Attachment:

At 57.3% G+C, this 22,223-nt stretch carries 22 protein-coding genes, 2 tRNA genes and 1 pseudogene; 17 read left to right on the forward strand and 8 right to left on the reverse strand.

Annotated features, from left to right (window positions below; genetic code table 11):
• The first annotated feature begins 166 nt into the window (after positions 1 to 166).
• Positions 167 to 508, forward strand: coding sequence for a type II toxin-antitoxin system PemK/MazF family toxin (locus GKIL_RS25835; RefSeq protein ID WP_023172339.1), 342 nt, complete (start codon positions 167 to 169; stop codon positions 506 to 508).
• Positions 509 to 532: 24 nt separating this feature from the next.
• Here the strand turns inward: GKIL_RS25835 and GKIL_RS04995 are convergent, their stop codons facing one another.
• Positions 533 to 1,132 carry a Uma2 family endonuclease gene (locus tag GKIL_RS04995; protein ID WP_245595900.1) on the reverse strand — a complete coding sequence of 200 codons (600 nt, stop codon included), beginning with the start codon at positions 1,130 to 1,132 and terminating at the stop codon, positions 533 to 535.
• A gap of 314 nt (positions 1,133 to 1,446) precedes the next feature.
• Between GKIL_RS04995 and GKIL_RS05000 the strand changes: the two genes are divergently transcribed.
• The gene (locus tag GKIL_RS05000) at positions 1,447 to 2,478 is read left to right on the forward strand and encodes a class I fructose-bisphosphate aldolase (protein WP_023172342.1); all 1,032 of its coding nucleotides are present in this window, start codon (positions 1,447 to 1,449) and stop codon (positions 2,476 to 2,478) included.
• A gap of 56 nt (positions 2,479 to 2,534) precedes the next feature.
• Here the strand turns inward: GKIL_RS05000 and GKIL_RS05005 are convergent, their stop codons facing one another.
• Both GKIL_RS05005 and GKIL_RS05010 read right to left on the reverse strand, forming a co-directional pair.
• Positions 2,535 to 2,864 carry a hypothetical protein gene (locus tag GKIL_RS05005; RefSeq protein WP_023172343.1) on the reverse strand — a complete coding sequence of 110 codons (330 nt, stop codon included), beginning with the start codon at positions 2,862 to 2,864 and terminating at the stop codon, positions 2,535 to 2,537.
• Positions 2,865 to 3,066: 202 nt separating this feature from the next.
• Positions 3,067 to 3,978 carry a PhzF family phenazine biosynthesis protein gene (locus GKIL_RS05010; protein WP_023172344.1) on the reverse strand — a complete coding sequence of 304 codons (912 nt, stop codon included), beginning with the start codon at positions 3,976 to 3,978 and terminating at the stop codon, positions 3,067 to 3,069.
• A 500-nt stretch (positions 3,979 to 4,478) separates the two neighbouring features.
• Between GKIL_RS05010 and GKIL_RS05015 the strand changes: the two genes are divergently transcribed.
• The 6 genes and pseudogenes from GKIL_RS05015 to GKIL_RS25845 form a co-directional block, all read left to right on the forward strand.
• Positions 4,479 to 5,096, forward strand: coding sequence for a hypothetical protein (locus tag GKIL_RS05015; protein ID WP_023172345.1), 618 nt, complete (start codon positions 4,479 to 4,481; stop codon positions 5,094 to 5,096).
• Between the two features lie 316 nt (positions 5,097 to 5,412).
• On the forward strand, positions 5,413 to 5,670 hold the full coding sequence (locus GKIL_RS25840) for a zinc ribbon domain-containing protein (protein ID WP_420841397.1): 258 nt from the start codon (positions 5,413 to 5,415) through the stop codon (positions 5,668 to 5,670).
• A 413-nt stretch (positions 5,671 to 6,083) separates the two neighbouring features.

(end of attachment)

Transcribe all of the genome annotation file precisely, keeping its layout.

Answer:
At 57.3% G+C, this 22,223-nt stretch carries 22 protein-coding genes, 2 tRNA genes and 1 pseudogene; 17 read left to right on the forward strand and 8 right to left on the reverse strand.

Annotated features, from left to right (window positions below; genetic code table 11):
• The first annotated feature begins 166 nt into the window (after positions 1 to 166).
• Positions 167 to 508, forward strand: coding sequence for a type II toxin-antitoxin system PemK/MazF family toxin (locus GKIL_RS25835; RefSeq protein ID WP_023172339.1), 342 nt, complete (start codon positions 167 to 169; stop codon positions 506 to 508).
• Positions 509 to 532: 24 nt separating this feature from the next.
• Here the strand turns inward: GKIL_RS25835 and GKIL_RS04995 are convergent, their stop codons facing one another.
• Positions 533 to 1,132 carry a Uma2 family endonuclease gene (locus tag GKIL_RS04995; protein ID WP_245595900.1) on the reverse strand — a complete coding sequence of 200 codons (600 nt, stop codon included), beginning with the start codon at positions 1,130 to 1,132 and terminating at the stop codon, positions 533 to 535.
• A gap of 314 nt (positions 1,133 to 1,446) precedes the next feature.
• Between GKIL_RS04995 and GKIL_RS05000 the strand changes: the two genes are divergently transcribed.
• The gene (locus tag GKIL_RS05000) at positions 1,447 to 2,478 is read left to right on the forward strand and encodes a class I fructose-bisphosphate aldolase (protein WP_023172342.1); all 1,032 of its coding nucleotides are present in this window, start codon (positions 1,447 to 1,449) and stop codon (positions 2,476 to 2,478) included.
• A gap of 56 nt (positions 2,479 to 2,534) precedes the next feature.
• Here the strand turns inward: GKIL_RS05000 and GKIL_RS05005 are convergent, their stop codons facing one another.
• Both GKIL_RS05005 and GKIL_RS05010 read right to left on the reverse strand, forming a co-directional pair.
• Positions 2,535 to 2,864 carry a hypothetical protein gene (locus tag GKIL_RS05005; RefSeq protein WP_023172343.1) on the reverse strand — a complete coding sequence of 110 codons (330 nt, stop codon included), beginning with the start codon at positions 2,862 to 2,864 and terminating at the stop codon, positions 2,535 to 2,537.
• Positions 2,865 to 3,066: 202 nt separating this feature from the next.
• Positions 3,067 to 3,978 carry a PhzF family phenazine biosynthesis protein gene (locus GKIL_RS05010; protein WP_023172344.1) on the reverse strand — a complete coding sequence of 304 codons (912 nt, stop codon included), beginning with the start codon at positions 3,976 to 3,978 and terminating at the stop codon, positions 3,067 to 3,069.
• A 500-nt stretch (positions 3,979 to 4,478) separates the two neighbouring features.
• Between GKIL_RS05010 and GKIL_RS05015 the strand changes: the two genes are divergently transcribed.
• The 6 genes and pseudogenes from GKIL_RS05015 to GKIL_RS25845 form a co-directional block, all read left to right on the forward strand.
• Positions 4,479 to 5,096, forward strand: coding sequence for a hypothetical protein (locus tag GKIL_RS05015; protein ID WP_023172345.1), 618 nt, complete (start codon positions 4,479 to 4,481; stop codon positions 5,094 to 5,096).
• Between the two features lie 316 nt (positions 5,097 to 5,412).
• On the forward strand, positions 5,413 to 5,670 hold the full coding sequence (locus GKIL_RS25840) for a zinc ribbon domain-containing protein (protein ID WP_420841397.1): 258 nt from the start codon (positions 5,413 to 5,415) through the stop codon (positions 5,668 to 5,670).
• A 413-nt stretch (positions 5,671 to 6,083) separates the two neighbouring features.